By Fangzhou Liu
Twenty-four-year-old Bob Harlow ’16 is running for Congress in California’s 18th district after having completed his physics degree just last quarter. At Stanford, he played in the orchestra before taking the time to write music and explore the outdoors on his own. He is as much his own person when it comes to politics, denouncing corporate lobbyists and declining to identify on the political spectrum. The Daily sat down with Harlow to find out about him and his political ambitions.
The Stanford Daily (TSD): First things first: What made you want to run at the age of 24?
Bob Harlow (BH): I don’t really think the age has anything to do with it, but I can tell you why I’m running – and that’s because I believe in what America can be. I think that in the past decades, in the middle of the century, we achieved a society that worked for everyone and a system that led to huge economic growth that was felt by every citizen in the country. We’ve turned away from that, but we can get back to it and what it requires is an awakening of what America is and how we can shape policy to return to the successes of the previous century.
TSD: Which specific presidencies do you see as successful?
BH: That would be from [Franklin D. Roosevelt] up through Carter. Reagan is when the country really started to go downhill.
TSD: What are some of the things you hope to do as Congressman?
BH: I have a few particular things in mind. One main thing is the Affordable Care Act. I think the Affordable Care Act took us a step forward in some ways, to make sure people can’t be discriminated against for health insurance based on existing conditions, but American people are getting the short end of the stick… And the reason we don’t [have the public option now] is that the political system is very corrupt and inappropriate lobbying is going on. So I would like to raise $100 billion to create a subsidized public option in the Affordable Care Act.
I would also stand by a 10 percent increase in the tax of Americans making more than $1 million a year in what would result in a highest marginal tax rate of 40 percent for that bracket. In the 1950s under Eisenhower, it was 91 percent. Another thing is to raise $1 billion to send 20,000 students to public colleges and universities with free tuition, room and board.
The third item is to have high-speed rail lines from city centers to parts of the Bay Area and the surrounding area that are currently underdeveloped. In particular, I’m thinking of a train from downtown San Jose to the Central Valley – a 40-mile track, assuming it’s a straight line… It’ll generate lots of development [in the Central Valley], lots of increases in housing supply, and significantly lower prices everywhere.
TSD: Where do you identify on the political spectrum?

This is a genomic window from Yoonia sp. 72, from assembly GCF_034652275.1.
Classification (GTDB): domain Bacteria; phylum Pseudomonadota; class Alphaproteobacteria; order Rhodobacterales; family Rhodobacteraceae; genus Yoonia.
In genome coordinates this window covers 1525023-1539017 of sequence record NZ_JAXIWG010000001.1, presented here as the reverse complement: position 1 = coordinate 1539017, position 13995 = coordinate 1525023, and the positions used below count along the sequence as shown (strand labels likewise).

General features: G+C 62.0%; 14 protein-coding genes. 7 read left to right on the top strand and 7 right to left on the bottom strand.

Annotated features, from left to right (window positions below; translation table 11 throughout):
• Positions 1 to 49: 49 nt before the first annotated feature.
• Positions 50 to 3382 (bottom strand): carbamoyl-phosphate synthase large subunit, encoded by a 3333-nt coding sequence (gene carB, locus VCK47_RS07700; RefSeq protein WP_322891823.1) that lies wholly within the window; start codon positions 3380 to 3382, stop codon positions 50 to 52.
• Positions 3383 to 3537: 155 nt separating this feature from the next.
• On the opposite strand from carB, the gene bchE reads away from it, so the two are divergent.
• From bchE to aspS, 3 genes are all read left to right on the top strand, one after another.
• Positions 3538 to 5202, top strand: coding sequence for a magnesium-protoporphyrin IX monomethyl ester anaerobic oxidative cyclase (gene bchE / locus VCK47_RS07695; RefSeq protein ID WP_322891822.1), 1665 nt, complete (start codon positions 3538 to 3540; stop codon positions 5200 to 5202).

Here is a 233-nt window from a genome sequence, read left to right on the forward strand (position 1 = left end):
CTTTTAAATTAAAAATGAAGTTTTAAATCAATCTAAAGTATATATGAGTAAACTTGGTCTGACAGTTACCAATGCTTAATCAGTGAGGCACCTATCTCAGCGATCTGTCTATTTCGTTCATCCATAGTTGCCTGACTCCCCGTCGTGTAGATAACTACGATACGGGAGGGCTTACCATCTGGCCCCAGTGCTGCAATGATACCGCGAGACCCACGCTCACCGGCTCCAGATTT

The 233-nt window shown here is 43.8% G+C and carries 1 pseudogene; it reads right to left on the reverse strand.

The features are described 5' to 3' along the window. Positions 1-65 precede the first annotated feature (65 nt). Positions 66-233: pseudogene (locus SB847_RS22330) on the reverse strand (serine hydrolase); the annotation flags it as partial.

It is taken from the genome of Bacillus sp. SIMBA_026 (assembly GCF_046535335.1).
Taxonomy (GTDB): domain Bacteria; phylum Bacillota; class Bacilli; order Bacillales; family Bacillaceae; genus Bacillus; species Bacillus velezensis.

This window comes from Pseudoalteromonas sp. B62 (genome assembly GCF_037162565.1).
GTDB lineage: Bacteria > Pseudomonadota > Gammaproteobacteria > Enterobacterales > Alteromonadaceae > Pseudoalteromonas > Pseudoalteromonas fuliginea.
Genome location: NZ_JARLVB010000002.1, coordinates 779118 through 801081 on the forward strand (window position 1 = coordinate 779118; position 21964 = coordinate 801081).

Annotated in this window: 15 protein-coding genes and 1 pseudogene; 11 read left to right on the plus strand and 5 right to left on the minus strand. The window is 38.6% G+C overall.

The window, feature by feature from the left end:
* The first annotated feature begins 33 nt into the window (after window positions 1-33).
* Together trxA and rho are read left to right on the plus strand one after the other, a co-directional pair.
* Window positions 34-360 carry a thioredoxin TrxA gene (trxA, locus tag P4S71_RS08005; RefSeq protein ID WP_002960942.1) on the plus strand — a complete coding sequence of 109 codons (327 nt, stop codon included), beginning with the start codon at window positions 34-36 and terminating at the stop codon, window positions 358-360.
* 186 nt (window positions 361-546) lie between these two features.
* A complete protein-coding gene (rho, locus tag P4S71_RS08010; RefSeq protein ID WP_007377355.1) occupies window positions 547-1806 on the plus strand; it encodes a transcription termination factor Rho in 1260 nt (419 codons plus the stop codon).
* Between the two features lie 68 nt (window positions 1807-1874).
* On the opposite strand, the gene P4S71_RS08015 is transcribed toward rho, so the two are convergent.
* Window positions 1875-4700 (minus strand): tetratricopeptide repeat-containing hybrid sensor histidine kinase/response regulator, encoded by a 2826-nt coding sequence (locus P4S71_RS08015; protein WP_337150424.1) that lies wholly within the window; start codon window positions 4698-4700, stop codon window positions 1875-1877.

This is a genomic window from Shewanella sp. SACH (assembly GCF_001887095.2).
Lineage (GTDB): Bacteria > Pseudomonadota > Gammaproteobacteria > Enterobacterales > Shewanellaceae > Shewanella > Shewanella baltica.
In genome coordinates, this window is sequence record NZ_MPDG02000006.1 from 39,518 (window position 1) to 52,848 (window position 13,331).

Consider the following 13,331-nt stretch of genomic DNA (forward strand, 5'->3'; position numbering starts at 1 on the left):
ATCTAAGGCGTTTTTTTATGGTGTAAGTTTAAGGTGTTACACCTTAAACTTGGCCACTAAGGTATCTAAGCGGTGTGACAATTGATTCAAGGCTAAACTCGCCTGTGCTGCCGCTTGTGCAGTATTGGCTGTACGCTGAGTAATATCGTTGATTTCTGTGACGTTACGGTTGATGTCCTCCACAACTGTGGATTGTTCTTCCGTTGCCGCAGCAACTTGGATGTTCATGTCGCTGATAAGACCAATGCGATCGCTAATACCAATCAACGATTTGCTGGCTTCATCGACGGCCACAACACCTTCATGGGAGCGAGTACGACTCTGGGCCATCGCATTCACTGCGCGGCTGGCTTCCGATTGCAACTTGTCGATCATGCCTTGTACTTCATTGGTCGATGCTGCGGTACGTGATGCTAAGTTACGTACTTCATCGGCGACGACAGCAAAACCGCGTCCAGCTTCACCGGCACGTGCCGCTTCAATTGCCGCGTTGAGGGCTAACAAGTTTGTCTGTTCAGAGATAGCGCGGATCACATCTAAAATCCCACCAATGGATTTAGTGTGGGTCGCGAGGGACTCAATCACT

BH: I don’t think I exist on the current political spectrum. The one thing that almost everyone in Congress has in common is that their chief loyalty is to the people who back their campaigns. And if you look across everybody, that mostly means wealthy donors. You have an economic system that’s not designed these days to work for the American people.
I don’t think American people want to live in society where the average American can’t get a house right now. Unfortunately, we’re living a society where the real wages haven’t gone up for 40 years.
TSD: How did you engage in politics at Stanford, especially since it wasn’t exactly your field of study?
BH: I didn’t become interested in politics at Stanford. I became interested before that. It’s hard to say why we have the interests we do, some of us just tick in different ways. Policies and tangibly trying to improve how we can promote prosperity and freedom for everyone ticks for me.
I would say my interest grew when I worked for the Obama campaign. I enjoyed talking to people, going door to door, and having a conversation about policy with real people.
TSD: As a Democratic candidate yourself, what do you make of the race for the Democratic nomination?
BH: I like Bernie a lot, I think that his vision for America and the proposal he outlined would be really good, [it would be really good] to head in that direction. I think if it came down to implementing it, we would have to take more incremental steps.
I really don’t know what Hillary Clinton thinks, and I don’t think anyone really does. I think Hillary Clinton will be good for the country – she’ll move us forward.
I think that I feel like I’m more on the same wavelength as Bernie Sanders. I do think that Hillary Clinton is very knowledgeable about policy and she is generally in the right place in the sense of carrying on the legacy of Obama and moving the nation further back towards a place where there is justice for its people.
TSD: What do you plan to do in the longer run?
BH: I plan to run again if I don’t succeed this year. I have some pretty strong interests, and I will definitely pursue some other things career-wise, but I still have my focus on the election two years from now.
Of course, I’d have to support myself during that time, so I’ll do something in that realm. I do compose music too, and every once in a while on Friday, that’s when I’ll sit down in front of a piano and enter that world, and I really treasure that.
TSD: What sort of music would that be?
BH: I write music that is, I think, a pretty solid extension of the symphonic tradition that doesn’t necessarily try to be anything. But it draws on the colors and textures and rhythms from the soundscape of music existing today and synthesizes that into something that continues in the tradition of all these great works for orchestra of the past couple centuries.